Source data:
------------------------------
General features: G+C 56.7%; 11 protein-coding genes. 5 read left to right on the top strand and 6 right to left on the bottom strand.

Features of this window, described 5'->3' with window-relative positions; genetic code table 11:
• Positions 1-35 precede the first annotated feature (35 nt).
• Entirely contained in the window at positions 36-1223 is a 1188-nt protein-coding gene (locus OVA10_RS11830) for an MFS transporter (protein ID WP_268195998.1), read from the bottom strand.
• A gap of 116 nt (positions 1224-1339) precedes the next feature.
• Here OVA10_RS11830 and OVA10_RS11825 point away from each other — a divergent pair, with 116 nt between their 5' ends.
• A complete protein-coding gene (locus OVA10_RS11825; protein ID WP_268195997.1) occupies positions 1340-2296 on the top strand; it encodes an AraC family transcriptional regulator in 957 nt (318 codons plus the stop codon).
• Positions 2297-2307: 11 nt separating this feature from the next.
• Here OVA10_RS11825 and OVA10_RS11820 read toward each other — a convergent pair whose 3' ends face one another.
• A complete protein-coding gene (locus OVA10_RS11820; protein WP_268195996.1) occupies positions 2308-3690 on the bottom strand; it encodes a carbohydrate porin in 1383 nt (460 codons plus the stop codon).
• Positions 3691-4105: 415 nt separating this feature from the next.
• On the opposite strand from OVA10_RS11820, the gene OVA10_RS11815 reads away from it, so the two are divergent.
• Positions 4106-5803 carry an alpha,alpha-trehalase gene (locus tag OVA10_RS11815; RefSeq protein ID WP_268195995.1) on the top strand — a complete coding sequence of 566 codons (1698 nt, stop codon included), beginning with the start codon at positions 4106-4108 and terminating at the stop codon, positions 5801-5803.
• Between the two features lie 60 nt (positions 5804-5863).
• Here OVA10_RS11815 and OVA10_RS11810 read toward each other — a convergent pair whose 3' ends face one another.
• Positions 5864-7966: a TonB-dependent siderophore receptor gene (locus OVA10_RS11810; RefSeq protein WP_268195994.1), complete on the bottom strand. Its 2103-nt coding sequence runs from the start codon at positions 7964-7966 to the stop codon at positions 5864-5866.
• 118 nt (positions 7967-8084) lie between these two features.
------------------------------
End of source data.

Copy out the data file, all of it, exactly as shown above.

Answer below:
General features: G+C 56.7%; 11 protein-coding genes. 5 read left to right on the top strand and 6 right to left on the bottom strand.

Features of this window, described 5'->3' with window-relative positions; genetic code table 11:
• Positions 1-35 precede the first annotated feature (35 nt).
• Entirely contained in the window at positions 36-1223 is a 1188-nt protein-coding gene (locus OVA10_RS11830) for an MFS transporter (protein ID WP_268195998.1), read from the bottom strand.
• A gap of 116 nt (positions 1224-1339) precedes the next feature.
• Here OVA10_RS11830 and OVA10_RS11825 point away from each other — a divergent pair, with 116 nt between their 5' ends.
• A complete protein-coding gene (locus OVA10_RS11825; protein ID WP_268195997.1) occupies positions 1340-2296 on the top strand; it encodes an AraC family transcriptional regulator in 957 nt (318 codons plus the stop codon).
• Positions 2297-2307: 11 nt separating this feature from the next.
• Here OVA10_RS11825 and OVA10_RS11820 read toward each other — a convergent pair whose 3' ends face one another.
• A complete protein-coding gene (locus OVA10_RS11820; protein WP_268195996.1) occupies positions 2308-3690 on the bottom strand; it encodes a carbohydrate porin in 1383 nt (460 codons plus the stop codon).
• Positions 3691-4105: 415 nt separating this feature from the next.
• On the opposite strand from OVA10_RS11820, the gene OVA10_RS11815 reads away from it, so the two are divergent.
• Positions 4106-5803 carry an alpha,alpha-trehalase gene (locus tag OVA10_RS11815; RefSeq protein ID WP_268195995.1) on the top strand — a complete coding sequence of 566 codons (1698 nt, stop codon included), beginning with the start codon at positions 4106-4108 and terminating at the stop codon, positions 5801-5803.
• Between the two features lie 60 nt (positions 5804-5863).
• Here OVA10_RS11815 and OVA10_RS11810 read toward each other — a convergent pair whose 3' ends face one another.
• Positions 5864-7966: a TonB-dependent siderophore receptor gene (locus OVA10_RS11810; RefSeq protein WP_268195994.1), complete on the bottom strand. Its 2103-nt coding sequence runs from the start codon at positions 7964-7966 to the stop codon at positions 5864-5866.
• 118 nt (positions 7967-8084) lie between these two features.